Batman: The Animated Series, “Nothing To Fear”

12Dec10

This episode is the first introduction for one of Batman’s classic enemies. It’s not the first introduction of a villain for the series, but I think calling Man-bat a “classic” enemy is a stretch. The Scarecrow, on the other hand….well, he’s pretty firmly established for Batman now, even if “Nothing to Fear” is his first appearance.

In my mind, the Scarecrow is in the odd position of being a villain whose MO is all about fear…and yet he’s firmly in the shadow of the Joker for causing fear. Everyone is afraid of the clown, but the person who has managed to create a gas that causes instant and severe terror? Not so much. It’s a strange position to be in, but in both the comics and the animated series, it’s not inexplicable. After all, without his fear gas, the Scarecrow is a thin, spindly guy who can’t do much in a fight. And when a villain focuses on causing one thing, it’s a lot easier to predict both their general strategy and their specific tactics.

The opening of the episode is a decent use of exposition, establishing that a university (not yet named here) is in dire straits thanks to frequent robberies and attacked. We also get the first formal introduction of Summer Gleason…and a rather nasty dressing down of Bruce Wayne by one Doctor Long, who provides much of that initial exposition about the attacks. Intercut with this are some hints of another attack about to happen, until the Scarecrow arrives at one of Gotham’s innumerable banks, and we get a demonstration of the fear gas on an unfortunate security guard.

It’s worth stopping here to note that this initial design for the Scarecrow will be changed the next time we see him here. It’s a serviceable costume, and most of the basic elements will remain the same. But the mask is a problem, because it’s just a physical impossibility. Unmasked, the Scarecrow’s head is larger than when he has the mask on. And when he does have it on, he resembles a Q-tip. The menace of the character isn’t completely negated, but it is hurt by this.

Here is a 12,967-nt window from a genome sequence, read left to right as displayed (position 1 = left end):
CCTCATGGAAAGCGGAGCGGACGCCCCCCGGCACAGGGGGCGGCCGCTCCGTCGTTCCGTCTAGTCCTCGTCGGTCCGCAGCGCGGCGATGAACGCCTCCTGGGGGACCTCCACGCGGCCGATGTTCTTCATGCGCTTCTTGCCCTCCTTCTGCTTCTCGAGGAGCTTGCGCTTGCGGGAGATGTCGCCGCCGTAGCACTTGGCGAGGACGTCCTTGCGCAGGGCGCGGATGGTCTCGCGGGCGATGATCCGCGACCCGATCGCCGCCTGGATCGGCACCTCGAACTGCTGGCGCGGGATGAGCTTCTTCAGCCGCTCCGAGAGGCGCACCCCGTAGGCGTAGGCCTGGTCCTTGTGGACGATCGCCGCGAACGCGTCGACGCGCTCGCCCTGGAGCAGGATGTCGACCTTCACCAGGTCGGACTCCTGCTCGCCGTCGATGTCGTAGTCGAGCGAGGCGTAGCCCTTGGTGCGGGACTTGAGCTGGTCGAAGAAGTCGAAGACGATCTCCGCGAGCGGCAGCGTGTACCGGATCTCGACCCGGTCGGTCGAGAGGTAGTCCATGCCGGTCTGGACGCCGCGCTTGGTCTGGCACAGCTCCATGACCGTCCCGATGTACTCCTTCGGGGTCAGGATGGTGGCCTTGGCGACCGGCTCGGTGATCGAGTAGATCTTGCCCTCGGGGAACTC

Of course, Batman arrives on the scene to stop him, but Scarecrow is able to dose him with the fear toxin as well. And that’s where the previously mentioned dressing down comes back, because it turns out Batman’s fear is to disappoint his parents. After escaping from the police (though most of them are concerned for Batman, not about capturing him), we get to hear the details for the Scarecrow’s origin, and why he’s targeting the university. It’s actually rather ridiculous that they would hire him in the first place, considering how overtly evil his experiments as a professor are-but then, this is Gotham.

We get a nice little scene with Batman talking to Alfred about the effects of the Scarecrow’s toxin on him, before we go to the next attack from the Scarecrow on the university. It’s a scene that has some wonderful moments-the entire crowd of donors at the event is dosed with the fear gas, and they end up trying to tear Batman apart because of how crazed they are. Then there’s a wonderfully crazy moment, as the Scarecrow escapes with both a prisoner and the proceeds in a blimp. He has been robbing the university along with just attacking them, but you still have to wonder where he got a spare blimp for this purpose. Unlike the Joker, the Scarecrow at least attempts to present himself as a man with a purpose to his madness, so it’s hard to believe he would grab a blimp, just in case. But the best moment of the episode probably comes from that blimp as well, when we see Batman yelling his fear down, with the memorable ending of “I am vengeance. I am the night! I-AM-BATMAN!” And damn if Kevin Conroy doesn’t sell that line like a champ.

As for what actually happens in the blimp, Batman manages to get rid of Scarecrow’s thugs, with both of them surviving falls that should have been amazingly fatal, the most visible examples so far of the kid show restrictions the show operated under. Scarecrow escapes while the blimp explodes, but Batman is able to track him down afterwards, and puts the fear of God into the man. The episode ends first with a funny scene between Bullock and Gordon, and then with Bruce Wayne laying flowers at his parent’s graves.

Something I haven’t touched on yet is the difference in animation for this episode compared to the last two. Like “Christmas with the Joker,” the episode has a very different style from “On Leather Wings.” But unlike “Christmas,” it’s far more consistent in quality, and feels more like a choice than a problem with the animators. It’s not to my personal liking, since there’s a bit of a cartoony element to it that hurts the underlying psychological drama. But it’s not enough to be a serious drag on the episode.

The series never used the Scarecrow as much as it did other villains, but he’s not an easy character, thanks to his one obsession. Fortunately, when he does appear again, he’ll be used to better effect. He still gets a decent introduction in “Nothing to Fear,” but it’s not an episode to return to often.

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